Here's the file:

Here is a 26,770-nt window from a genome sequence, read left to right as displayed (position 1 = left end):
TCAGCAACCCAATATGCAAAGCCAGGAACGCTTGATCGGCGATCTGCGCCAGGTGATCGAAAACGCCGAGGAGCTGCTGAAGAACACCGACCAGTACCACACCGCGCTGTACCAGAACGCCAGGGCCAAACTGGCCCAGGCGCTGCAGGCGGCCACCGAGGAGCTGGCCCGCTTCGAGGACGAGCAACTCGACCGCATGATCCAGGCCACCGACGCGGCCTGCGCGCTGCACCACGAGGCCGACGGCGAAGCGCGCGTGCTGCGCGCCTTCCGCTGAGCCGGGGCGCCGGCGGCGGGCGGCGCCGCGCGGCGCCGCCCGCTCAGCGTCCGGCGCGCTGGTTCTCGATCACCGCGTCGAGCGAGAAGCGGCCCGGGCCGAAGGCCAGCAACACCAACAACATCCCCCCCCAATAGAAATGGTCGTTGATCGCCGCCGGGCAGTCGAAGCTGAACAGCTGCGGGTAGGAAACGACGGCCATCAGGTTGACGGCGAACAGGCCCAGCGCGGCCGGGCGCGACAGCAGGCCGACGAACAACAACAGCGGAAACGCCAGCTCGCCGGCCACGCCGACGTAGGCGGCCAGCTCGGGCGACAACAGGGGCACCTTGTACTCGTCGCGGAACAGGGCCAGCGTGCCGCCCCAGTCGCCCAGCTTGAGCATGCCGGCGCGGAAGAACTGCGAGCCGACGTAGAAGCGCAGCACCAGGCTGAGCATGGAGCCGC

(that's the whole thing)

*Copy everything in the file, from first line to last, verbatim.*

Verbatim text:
Here is a 26,770-nt window from a genome sequence, read left to right as displayed (position 1 = left end):
TCAGCAACCCAATATGCAAAGCCAGGAACGCTTGATCGGCGATCTGCGCCAGGTGATCGAAAACGCCGAGGAGCTGCTGAAGAACACCGACCAGTACCACACCGCGCTGTACCAGAACGCCAGGGCCAAACTGGCCCAGGCGCTGCAGGCGGCCACCGAGGAGCTGGCCCGCTTCGAGGACGAGCAACTCGACCGCATGATCCAGGCCACCGACGCGGCCTGCGCGCTGCACCACGAGGCCGACGGCGAAGCGCGCGTGCTGCGCGCCTTCCGCTGAGCCGGGGCGCCGGCGGCGGGCGGCGCCGCGCGGCGCCGCCCGCTCAGCGTCCGGCGCGCTGGTTCTCGATCACCGCGTCGAGCGAGAAGCGGCCCGGGCCGAAGGCCAGCAACACCAACAACATCCCCCCCCAATAGAAATGGTCGTTGATCGCCGCCGGGCAGTCGAAGCTGAACAGCTGCGGGTAGGAAACGACGGCCATCAGGTTGACGGCGAACAGGCCCAGCGCGGCCGGGCGCGACAGCAGGCCGACGAACAACAACAGCGGAAACGCCAGCTCGCCGGCCACGCCGACGTAGGCGGCCAGCTCGGGCGACAACAGGGGCACCTTGTACTCGTCGCGGAACAGGGCCAGCGTGCCGCCCCAGTCGCCCAGCTTGAGCATGCCGGCGCGGAAGAACTGCGAGCCGACGTAGAAGCGCAGCACCAGGCTGAGCATGGAGCCGC